School of Nursing

July 29, 2022

Making Primary Care a Priority

Despite spending more per person on healthcare than any other country in the world, there are still tens of millions of people in the United States with limited—or no—access to primary care.

Primary care is where wellness happens. Ideally, primary care encompasses not just treating illnesses and injuries, but also preventing them. Primary care is where diabetes, obesity, asthma, cardiovascular disease, cancer, mental illness, and other chronic illnesses and life-threatening risks can best be identified, assessed, addressed, and in many cases prevented. It is far less costly in both economic and human terms to prevent disease than it is to treat it. And when disease does occur, it is far less costly in both economic and human terms to treat it at the earliest possible time. Primary care could accomplish those goals.

But we will only reach that goal if people have equitable access to such care, and that will only happen when we have more—many more—primary care practitioners.

In the United States, there are 4.2 million registered nurses, many of whom are or could be primary care providers by virtue of educational attainment, clinical knowledge, and inclination. There are just over 1 million physicians, of which only 30 percent are engaged in primary care, with a declining percentage of new doctors choosing that option annually. If the intent is to make primary care accessible and thus equitable, it will be by leveraging the education and capabilities of nurses to provide such care.

There are simply not enough primary care providers, and there won’t be without widespread education and deployment of nurses. Study after study has shown that nurses with postgraduate educational preparation can offer primary care that is capable and compassionate combined with high patient satisfaction.

The UW School of Nursing is working hard to do just that. We have one of the nation’s leading doctor of nursing practice programs—the highest educational attainment in nursing. These graduates, as well as many nurse practitioners with master’s degrees, are providing an ever-increasing share of primary care nationally.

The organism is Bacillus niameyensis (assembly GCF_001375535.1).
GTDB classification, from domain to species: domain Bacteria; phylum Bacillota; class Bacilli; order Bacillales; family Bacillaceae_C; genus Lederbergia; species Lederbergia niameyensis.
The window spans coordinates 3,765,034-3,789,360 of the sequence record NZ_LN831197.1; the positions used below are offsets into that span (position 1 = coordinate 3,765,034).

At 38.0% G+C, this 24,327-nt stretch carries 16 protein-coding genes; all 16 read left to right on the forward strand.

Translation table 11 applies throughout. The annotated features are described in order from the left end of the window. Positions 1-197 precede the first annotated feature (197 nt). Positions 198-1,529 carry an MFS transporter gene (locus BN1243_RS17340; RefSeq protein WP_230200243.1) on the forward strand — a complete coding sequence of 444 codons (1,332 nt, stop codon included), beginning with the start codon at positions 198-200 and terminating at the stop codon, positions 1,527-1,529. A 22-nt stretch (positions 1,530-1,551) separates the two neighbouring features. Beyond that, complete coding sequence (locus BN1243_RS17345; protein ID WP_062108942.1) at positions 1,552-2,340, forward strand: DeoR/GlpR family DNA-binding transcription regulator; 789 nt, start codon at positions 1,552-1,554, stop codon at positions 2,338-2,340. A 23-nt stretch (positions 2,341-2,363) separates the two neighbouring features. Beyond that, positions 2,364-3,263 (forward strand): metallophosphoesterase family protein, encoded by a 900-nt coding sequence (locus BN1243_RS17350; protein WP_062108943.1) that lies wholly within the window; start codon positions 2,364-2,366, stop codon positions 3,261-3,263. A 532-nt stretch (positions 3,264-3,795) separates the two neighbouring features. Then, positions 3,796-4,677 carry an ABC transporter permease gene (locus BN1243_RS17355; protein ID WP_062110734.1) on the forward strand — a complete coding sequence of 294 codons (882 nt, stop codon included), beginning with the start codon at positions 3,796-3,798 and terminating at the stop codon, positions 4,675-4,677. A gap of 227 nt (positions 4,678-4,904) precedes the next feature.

The first step in the educational process is obtaining a bachelor’s degree in nursing. Already the largest educator of new registered nurses in the state, the UW School of Nursing is increasing our capacity by admitting an additional Accelerated Bachelor of Science in Nursing (ABSN) cohort next spring. The ABSN program is a fast-track program designed for applicants who already have a bachelor’s degree and are seeking a career in nursing. The program spans four back-to-back quarters of instruction, including clinical training.

The expansion was made possible by legislative funding to increase BSN graduates. A large portion of the legislative funding will be used for student scholarships and recruitment efforts focused on attracting diverse applicants from historically underrepresented backgrounds. The remaining funds will be dedicated to optimizing the ABSN curriculum by leveraging technology, simulations, hybrid-online education, and expanding clinical training opportunities.

We are working, in every way possible, to make primary care more accessible, more equitable, and more affordable. Continued advocacy and increasing support for nursing education can help to solve the issues of health, healthcare, and wellness in the United States.